ECG Challenge

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Case.

A 71-year-old male presents with exertional syncope.
What do you see in the following ECGs (taken 4 minutes apart)?


Answer

Image 1. This ECG shows an atrial rate of ~78 bpm, a ventricular rate of ~39 bpm, and left axis deviation. There is a conduction block of every other beat, creating a repeating pattern of P-QRS-P with a constant PR interval for the conducted beats. This is a 2:1 AV block, which is an example of a fixed ratio AV block. Since every other beat is dropped in this ECG, it is impossible to determine if the PR interval is lengthening or not. This makes it difficult to tell if the underlying rhythm is a Mobitz Type I or Mobitz Type II. A wide QRS suggests a Mobitz Type II, but a narrow QRS, like the one seen in this ECG, can be seen with both Type I and Type II.

Image 2. This ECG shows a 3rd degree AV block, also called a complete heart block. The atrial rate is still ~78 bpm (note that every 3rd P-wave is buried in a T-wave) but the ventricular rate is now ~25 bpm. This ECG could easily be mistaken for a high-grade 3:1 AV block given how close the ventricular rate is to being 1/3rd of the atrial rate. But the PR intervals (for the conducted beats) are not constant- they are getting longer because the ventricular rate is little slower than 1/3rd of the atrial rate. Another difference to note is that the QRS is completely different in the 2nd ECG. It is now wide with rightward axis and there is a right bundle branch block. This suggests that ventricular is being paced infranodally, most likely from an idioventricular focus as there was no RBBB in the initial ECG. There are also T-wave inversions and ST depressions in the inferior leads of unknown etiology. The patient had no anginal symptoms and a negative troponin, which suggests these changes are repolarization abnormalities unrelated to ischemia.

Learning Points

2nd Degree AV Block: Mobitz Type I (Wenckebach)
General Features

  • Intermittent failure of conduction, typically at AV node

EKG Features

  • Relatively constant PP interval
  • Progressively ↑PR interval and ↓RR interval until a dropped QRS
  • PR interval immediately after dropped beat is shorter than PR interval preceding dropped beat
  • RR interval that includes blocked P-wave ≤ twice the PP interval

Clinical Significance

  • Can be normal variant
  • Does not produce hemodynamic compromise
  • Can lead to a more advanced AV block if associated with a pathologic etiology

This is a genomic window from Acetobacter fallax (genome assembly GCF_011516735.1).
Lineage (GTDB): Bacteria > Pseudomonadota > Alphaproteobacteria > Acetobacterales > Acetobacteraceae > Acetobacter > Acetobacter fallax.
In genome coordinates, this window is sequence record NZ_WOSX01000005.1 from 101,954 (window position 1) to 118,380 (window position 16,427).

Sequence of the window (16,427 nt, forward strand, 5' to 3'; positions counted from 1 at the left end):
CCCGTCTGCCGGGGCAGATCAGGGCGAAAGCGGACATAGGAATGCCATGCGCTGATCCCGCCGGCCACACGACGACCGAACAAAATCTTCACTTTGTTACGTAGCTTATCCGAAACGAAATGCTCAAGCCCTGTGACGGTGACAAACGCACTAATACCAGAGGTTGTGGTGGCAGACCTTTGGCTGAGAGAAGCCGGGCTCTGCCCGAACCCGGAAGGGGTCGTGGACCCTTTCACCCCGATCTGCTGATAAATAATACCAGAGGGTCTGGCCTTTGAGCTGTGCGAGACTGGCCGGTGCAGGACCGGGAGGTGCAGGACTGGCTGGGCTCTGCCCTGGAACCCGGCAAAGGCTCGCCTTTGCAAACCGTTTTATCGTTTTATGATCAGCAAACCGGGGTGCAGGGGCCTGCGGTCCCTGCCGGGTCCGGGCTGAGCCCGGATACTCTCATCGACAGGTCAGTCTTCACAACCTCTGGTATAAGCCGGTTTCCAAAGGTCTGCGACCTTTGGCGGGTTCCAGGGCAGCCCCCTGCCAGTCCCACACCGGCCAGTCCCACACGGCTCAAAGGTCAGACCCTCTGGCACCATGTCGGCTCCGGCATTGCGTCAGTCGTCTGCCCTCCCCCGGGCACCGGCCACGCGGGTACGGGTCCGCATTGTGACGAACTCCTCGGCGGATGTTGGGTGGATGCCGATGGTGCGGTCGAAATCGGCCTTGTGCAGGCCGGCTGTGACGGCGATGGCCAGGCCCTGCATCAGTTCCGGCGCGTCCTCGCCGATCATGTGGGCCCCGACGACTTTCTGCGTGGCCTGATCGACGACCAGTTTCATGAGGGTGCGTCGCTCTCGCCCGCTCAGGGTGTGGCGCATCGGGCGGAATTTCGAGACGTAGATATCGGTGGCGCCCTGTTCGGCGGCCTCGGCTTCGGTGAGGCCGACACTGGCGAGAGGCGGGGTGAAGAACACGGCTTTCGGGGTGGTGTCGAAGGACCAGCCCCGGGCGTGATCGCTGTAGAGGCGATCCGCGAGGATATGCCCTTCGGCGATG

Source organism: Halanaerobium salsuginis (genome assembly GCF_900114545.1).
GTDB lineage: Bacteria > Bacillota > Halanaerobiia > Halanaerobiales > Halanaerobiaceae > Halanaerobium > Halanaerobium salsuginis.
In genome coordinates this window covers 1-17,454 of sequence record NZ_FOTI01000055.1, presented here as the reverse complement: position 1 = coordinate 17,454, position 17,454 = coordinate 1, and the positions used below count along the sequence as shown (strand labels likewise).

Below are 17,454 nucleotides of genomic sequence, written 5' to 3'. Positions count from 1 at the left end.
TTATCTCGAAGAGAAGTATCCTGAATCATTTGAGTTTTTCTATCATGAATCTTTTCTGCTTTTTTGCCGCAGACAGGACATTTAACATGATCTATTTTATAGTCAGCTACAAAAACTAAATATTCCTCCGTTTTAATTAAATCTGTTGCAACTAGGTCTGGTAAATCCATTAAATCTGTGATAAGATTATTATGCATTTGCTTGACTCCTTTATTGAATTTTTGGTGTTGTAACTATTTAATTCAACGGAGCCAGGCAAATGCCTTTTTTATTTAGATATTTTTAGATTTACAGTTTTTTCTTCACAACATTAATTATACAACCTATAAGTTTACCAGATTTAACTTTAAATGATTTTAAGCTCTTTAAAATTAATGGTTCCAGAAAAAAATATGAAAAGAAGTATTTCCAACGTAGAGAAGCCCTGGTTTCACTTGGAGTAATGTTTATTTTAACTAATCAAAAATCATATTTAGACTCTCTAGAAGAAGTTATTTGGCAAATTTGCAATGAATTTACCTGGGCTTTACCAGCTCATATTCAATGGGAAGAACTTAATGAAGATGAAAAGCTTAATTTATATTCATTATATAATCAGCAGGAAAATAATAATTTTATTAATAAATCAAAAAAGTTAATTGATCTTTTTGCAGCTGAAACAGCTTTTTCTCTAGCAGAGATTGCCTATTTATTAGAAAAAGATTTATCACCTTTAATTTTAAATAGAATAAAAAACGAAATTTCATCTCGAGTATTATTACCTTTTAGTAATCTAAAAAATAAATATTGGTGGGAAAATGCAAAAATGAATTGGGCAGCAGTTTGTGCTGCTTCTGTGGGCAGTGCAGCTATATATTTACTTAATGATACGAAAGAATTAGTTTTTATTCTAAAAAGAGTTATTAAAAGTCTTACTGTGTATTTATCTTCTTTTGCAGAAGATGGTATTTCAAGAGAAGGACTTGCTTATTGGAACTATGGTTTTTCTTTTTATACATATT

• Can be seen with inferior MI

2nd Degree AV Block: Mobitz Type II
General Features

  • Intermittent failure of conduction, typically infranodal (ie, in His-Purkinje system)

EKG Features

  • Relatively constant PP interval
  • Constant PR interval in conducted beats
  • Described as ratio of P-waves to QRS complexes
  • QRS duration depends on location of block
    —   Narrow QRS ⇒ block in AV node or bundle of His
    —   Wide QRS ⇒ block distal to bundle of His
  • RR interval that includes blocked P-wave = twice the PP interval

Clinical Significance

  • Always pathologic, never normal variant
  • Frequently produces hemodynamic compromise
  • Atropine is unlikely to lead to clinical improvement
  • High risk of progression to 3rd degree AV block
  • High-grade (or advanced) AV block
    —   Variant of Mobitz Type II where ≥ 2 sequential P-waves are not conducted
    —   Seen with anterior MI and has significant risk of progression to 3rd degree AV block

2:1 AV Block
General Features

  • Conduction block of every other beat

EKG Features

  • Every other QRS is dropped
  • Wide QRS suggests underlying Mobitz Type II

Clinical Significance

  • Not always possible to tell if the underlying block is Mobitz Type I or Type II so assume the higher risk Type II physiology

3rd Degree AV Block
General Features

  • Absence of conduction through the AV node leading to complete AV dissociation

EKG Features

  • P-waves “march out” (constant PP interval) and do not conduct to produce a QRS
  • Regular PP interval that is shorter and independent of regular RR interval
  • Atrial rate > ventricular rate
  • Ventricular rhythm can be junctional (narrow QRS) or idioventricular (wide QRS)

Clinical Significance

  • All patients require admission and evaluation for pacemaker placement
  • Can be seen with inferior and/or anterior MI
Daniel O’Sullivan, MD

Daniel O’Sullivan, MD

Emergency Medicine Resident, Christiana Care Health System. Newark, DE
Daniel O’Sullivan, MD

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Jayram Pai, MD

Jayram Pai, MD

Emergency Medicine Resident, The Mount Sinai Hospital, New York, NY
Jayram Pai, MD

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Jeremy Berberian, MD

Jeremy Berberian, MD

Associate Director of Resident Education Dept. of Emergency Medicine, Christiana Care Health System, Newark, DE
Jeremy Berberian, MD

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